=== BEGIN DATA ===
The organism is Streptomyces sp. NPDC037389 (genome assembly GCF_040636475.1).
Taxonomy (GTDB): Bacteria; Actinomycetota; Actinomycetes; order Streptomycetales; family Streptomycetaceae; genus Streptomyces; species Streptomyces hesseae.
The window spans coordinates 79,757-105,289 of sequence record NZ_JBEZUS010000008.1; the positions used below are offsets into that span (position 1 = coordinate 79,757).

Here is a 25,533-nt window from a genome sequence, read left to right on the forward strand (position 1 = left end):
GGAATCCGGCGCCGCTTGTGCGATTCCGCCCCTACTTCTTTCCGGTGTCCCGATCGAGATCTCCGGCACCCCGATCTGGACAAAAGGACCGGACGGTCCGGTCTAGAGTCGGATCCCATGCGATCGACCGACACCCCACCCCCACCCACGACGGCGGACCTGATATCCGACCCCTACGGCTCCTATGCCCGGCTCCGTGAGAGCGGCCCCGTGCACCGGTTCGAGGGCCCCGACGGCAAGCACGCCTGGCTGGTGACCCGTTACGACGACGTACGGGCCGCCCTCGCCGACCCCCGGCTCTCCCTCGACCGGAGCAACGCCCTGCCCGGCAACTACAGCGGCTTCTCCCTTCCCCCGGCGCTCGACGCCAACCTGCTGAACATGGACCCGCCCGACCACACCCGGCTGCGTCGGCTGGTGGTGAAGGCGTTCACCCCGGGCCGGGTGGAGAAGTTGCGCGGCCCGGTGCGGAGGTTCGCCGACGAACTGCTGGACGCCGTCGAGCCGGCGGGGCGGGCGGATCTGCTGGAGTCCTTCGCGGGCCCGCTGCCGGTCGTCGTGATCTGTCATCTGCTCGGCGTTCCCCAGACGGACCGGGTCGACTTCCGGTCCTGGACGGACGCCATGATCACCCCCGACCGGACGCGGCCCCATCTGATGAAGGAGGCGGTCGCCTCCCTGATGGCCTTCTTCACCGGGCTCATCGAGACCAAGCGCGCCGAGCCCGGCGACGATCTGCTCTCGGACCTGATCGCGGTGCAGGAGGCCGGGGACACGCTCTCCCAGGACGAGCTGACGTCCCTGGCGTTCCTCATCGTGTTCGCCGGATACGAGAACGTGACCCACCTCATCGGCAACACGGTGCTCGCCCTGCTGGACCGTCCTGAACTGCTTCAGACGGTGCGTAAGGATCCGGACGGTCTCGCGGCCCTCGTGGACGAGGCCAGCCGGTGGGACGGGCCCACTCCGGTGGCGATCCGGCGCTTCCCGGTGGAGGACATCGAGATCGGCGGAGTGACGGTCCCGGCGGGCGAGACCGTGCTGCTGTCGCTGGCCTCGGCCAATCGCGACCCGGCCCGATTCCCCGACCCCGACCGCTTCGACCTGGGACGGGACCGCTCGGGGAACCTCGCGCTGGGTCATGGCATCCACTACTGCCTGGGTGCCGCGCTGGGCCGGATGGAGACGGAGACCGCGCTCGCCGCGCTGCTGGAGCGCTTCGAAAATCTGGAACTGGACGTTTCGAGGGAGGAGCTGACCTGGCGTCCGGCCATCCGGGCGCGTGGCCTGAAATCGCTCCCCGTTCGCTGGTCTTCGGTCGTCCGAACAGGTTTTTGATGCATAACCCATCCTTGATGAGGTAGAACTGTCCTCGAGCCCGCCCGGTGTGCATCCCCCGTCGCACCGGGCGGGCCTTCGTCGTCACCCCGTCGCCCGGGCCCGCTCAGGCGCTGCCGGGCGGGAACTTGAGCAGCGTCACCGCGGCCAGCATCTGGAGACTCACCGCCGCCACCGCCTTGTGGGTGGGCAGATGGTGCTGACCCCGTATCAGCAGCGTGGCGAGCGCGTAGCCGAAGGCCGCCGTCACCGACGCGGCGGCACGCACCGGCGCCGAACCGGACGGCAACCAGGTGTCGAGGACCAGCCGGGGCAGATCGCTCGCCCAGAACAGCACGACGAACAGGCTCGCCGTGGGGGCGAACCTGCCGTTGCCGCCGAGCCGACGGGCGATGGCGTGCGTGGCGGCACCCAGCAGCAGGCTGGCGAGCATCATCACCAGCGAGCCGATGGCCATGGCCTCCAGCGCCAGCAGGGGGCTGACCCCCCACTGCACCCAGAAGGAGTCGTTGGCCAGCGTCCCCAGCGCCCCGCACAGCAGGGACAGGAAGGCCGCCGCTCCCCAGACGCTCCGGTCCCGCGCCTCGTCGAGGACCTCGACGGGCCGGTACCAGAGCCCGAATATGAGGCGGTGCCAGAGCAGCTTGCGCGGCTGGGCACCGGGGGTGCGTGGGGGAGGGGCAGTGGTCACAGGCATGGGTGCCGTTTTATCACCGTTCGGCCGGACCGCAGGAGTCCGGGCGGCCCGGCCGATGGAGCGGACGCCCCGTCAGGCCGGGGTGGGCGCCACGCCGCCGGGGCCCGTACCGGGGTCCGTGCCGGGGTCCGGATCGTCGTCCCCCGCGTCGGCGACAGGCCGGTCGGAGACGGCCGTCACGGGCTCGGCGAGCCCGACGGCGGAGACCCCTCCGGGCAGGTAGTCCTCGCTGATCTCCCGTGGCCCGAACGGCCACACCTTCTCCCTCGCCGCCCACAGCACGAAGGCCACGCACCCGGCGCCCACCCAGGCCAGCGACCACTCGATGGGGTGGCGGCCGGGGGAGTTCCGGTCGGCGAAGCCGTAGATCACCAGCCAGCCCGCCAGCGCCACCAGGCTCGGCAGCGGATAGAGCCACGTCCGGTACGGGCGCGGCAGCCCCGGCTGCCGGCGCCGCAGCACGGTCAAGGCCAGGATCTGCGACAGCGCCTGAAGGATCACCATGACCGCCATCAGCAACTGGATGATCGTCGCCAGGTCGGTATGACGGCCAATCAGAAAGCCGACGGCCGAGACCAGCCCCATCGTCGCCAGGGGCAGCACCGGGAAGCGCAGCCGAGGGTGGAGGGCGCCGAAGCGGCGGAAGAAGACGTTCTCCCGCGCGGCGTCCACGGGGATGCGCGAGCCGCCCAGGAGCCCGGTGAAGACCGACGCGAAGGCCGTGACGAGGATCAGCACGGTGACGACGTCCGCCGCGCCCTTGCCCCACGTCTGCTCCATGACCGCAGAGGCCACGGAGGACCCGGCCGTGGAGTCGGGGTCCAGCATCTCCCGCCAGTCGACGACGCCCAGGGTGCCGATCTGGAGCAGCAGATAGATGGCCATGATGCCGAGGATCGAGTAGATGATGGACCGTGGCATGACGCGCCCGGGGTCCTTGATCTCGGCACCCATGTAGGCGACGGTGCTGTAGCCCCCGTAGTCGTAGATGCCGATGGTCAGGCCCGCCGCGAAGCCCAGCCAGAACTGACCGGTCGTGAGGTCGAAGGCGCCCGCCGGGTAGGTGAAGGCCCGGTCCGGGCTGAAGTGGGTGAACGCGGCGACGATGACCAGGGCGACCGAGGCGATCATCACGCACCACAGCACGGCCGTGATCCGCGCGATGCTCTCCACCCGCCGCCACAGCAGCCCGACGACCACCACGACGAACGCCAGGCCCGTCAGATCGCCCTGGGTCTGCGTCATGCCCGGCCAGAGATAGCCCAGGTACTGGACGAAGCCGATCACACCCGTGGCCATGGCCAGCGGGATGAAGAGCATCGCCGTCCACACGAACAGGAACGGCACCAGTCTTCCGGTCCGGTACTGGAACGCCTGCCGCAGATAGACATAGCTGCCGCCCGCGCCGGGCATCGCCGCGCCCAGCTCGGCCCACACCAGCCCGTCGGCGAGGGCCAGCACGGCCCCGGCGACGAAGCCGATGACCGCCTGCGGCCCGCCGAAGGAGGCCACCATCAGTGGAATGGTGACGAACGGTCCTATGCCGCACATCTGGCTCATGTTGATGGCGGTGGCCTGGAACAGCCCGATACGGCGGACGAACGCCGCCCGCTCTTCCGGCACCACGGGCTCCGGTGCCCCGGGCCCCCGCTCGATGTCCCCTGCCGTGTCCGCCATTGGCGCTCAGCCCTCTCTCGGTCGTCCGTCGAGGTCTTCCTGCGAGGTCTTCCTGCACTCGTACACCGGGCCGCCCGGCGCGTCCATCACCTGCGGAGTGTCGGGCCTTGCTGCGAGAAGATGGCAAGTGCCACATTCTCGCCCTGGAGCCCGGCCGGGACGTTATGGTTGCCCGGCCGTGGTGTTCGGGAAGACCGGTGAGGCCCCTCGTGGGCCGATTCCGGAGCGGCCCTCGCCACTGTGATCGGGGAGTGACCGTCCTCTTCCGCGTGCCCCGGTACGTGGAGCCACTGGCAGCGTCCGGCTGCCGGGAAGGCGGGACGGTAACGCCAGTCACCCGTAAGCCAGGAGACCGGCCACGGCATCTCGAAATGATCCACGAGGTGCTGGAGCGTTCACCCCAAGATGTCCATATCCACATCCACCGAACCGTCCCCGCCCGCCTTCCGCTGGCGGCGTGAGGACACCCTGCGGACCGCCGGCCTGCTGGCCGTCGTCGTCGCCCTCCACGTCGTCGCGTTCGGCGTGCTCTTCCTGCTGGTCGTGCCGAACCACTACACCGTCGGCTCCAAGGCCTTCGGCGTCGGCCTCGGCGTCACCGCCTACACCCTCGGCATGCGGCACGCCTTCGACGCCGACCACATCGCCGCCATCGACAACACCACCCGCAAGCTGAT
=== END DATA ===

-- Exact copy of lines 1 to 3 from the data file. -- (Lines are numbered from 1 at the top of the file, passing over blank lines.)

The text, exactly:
The organism is Streptomyces sp. NPDC037389 (genome assembly GCF_040636475.1).
Taxonomy (GTDB): Bacteria; Actinomycetota; Actinomycetes; order Streptomycetales; family Streptomycetaceae; genus Streptomyces; species Streptomyces hesseae.
The window spans coordinates 79,757-105,289 of sequence record NZ_JBEZUS010000008.1; the positions used below are offsets into that span (position 1 = coordinate 79,757).